lye soap vs. septic : LUSENET : Countryside : One Thread

Well, I've gone and done it. Opened my big mouth. I was talking to some non-homesteaders about soap making. I know, stupid move. Anyway, once they got past the horror of doing such a thing we got into the ingredients. The recipe I have has lye in it (thanks Meli!). Anyway, the nay-sayers are telling hubby that the lye in the soap will destroy the bacteria in our septic system and we'll have to have it dumped all the time because it won't decompose itself. Now I find it hard to believe that all you soapmakers are on a city sewer system. I also find it hard to believe that you would make a soap that is going to hurt your septics. However, I was 'ordered' :) by the hubby to "get on that forum and find out!" So I'm asking - does anyone have trouble with lye soap killing the bacteria in your septic? Thanks! Stace

-- Stacey (, November 20, 2001


I have a septic system and am assuming that most soap that I buy is made with lye so if that's a problem--no one in a rural area would have a working septic system. But I'm no expert here.

-- Ann Markson (, November 20, 2001.

There is no free lye in homemade soap. Lye is one of the ingredients, but it undergoes a chemical reaction with the fats (called saponification) that changes it into soap.

-- Julia (, November 20, 2001.

Ha! I just knew it couldn't be a big deal but I didn't know why. That makes perfect sense! Thanks!!

-- Stacey (, November 20, 2001.

We use lye soap. Great for teenaged complections by the way...anyway....bleach and other strong cleaners are much much harder on the bacteria than any plain ole lye soap would be. Remember all of those antibacterial handsoaps and dish soaps. They have got to be bad on the good bacteria in the septic too. I flush a hand full of bakers yeast down there every once in a while. Don't remember who told me to do that, but it seems to work.

-- Nan (, November 20, 2001.

Tell hubby that ALL soap is made with lye. No lye, no soap.

Like Julia said, there will be no lye left in the finished soap (if made properly).

However, be careful when washing up your soapmaking equipment and utensils. There WILL be active lye on, I usually let my equipment sit overnight. The ingredients can then finish the saponification reaction. As for the container which contained the lye solution, I dump in a little vinegar to neutralize the lye. How much is guesswork, of course.

The yeast is a good suggestion.

-- Sharon/WI (, November 20, 2001.

there isnt any lye in the soap,, AFTER it turns to soap. Thats what makes it soap,, so , therefore,, there wont be any lye in your septic,, and therefor,,, it wont kill the bacteria

-- stan (, November 20, 2001.

My Grandmother always told me that instead of using good yeast in your septic, break up a few pieces of old bread now and then and flush it. She said that there is still enough active yeast in it to keep your septic healthy.

-- Joanie (, November 20, 2001.

Grampa used to drop all dead mice and other "cat-kills" directly into the septic tank. He didn't have to dig up the tank each time-there was a cement cover visible at ground level, so all he had to do was slide it over and drop it in. This kept the decomposing bacteria active.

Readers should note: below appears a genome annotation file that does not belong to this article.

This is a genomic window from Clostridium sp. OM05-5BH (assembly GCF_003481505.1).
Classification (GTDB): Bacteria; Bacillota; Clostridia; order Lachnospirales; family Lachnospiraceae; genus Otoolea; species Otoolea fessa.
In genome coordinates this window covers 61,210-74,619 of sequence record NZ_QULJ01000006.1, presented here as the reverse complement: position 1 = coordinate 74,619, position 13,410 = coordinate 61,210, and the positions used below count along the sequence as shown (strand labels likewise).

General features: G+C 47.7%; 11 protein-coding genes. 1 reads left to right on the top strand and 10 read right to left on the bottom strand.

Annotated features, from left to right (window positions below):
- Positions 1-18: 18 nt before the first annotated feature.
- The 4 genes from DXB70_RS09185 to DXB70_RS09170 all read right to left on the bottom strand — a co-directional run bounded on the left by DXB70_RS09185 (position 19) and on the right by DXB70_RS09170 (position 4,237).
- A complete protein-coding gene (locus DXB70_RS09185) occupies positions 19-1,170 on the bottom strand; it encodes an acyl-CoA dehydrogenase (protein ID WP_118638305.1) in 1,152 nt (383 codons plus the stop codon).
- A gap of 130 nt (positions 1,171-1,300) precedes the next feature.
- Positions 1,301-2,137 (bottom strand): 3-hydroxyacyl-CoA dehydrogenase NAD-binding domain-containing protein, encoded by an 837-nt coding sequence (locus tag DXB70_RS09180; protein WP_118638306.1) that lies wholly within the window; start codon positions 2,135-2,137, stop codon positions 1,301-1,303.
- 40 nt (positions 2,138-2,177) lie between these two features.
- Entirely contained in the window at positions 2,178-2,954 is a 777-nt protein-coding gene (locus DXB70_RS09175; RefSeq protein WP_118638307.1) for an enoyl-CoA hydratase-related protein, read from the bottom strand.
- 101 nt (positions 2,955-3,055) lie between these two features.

-- Charleen in WNY (, November 20, 2001.

All soap is detergent but not all detergent is soap. A great deal of what we buy as bath soap is actually detergent. Brands like Ivory, Fels Naptha, Kirks, and so on are soap. Brands like Dial, Lifebuoy and so on are detergent.

Any of it is perfectly suitable for use with septic tanks. Homemade soap that has been made even halfway correctly will not have sufficient free lye left in it to adversely affect anything with as much volume as a septic tank. To get enough lye out of soap to have any noticeable affect on the tank at all would leave so much unreacted lye in the soap that it would fair eat the skin off your body when you bathed with it. Make your soap and don't worry about it.


-- Live Oak (, November 20, 2001.

One of our friends said to put a pound of raw meat(hamburger) down there every once in a while. I told him that was not good to be wasteful and at the same time all my kids said, USE THE LIVER THEN! Haven't done that, couldn't bring myself to put anything in there that large. I bet that old sourdough starter would work well though. Every once in a while I have way too much starter and have to get rid of it. It makes the dogs tipsy, so I have to put it where they can't get to it.

-- Nan (, November 20, 2001.

You gou got me thinking. Now when I make soap which is almost everyday except weekends I clean the soap pan down the sink. At that point I am not sure if it has any lye that hasn't down it stuff but I have never had a problem and been doing this for years. I do have a septic plus a logoon. Is that different. We are rural and most areas do not perk. But I have never had anything back up except a few odd times when all the teens think you need a roll of paper everytime ya sit down!!!

-- Debbie (, November 20, 2001.

You make soap every day ????? Wow!

-- Patty {NY State} (, November 20, 2001.

Lye is combined with oil, in a process called saponification and the end product is soap.. All lye should be worked out by the time it is cured. If there was still lye in your soap it would harm your skin. Diane

-- Diane Coffey (, November 22, 2001.

I always wipe out my pan, blender, and utensils with paper towels and throw them out so I don't put the raw soap down the drain. Mary

-- Mary Fraley (, November 24, 2001.

Moderation questions? read the FAQ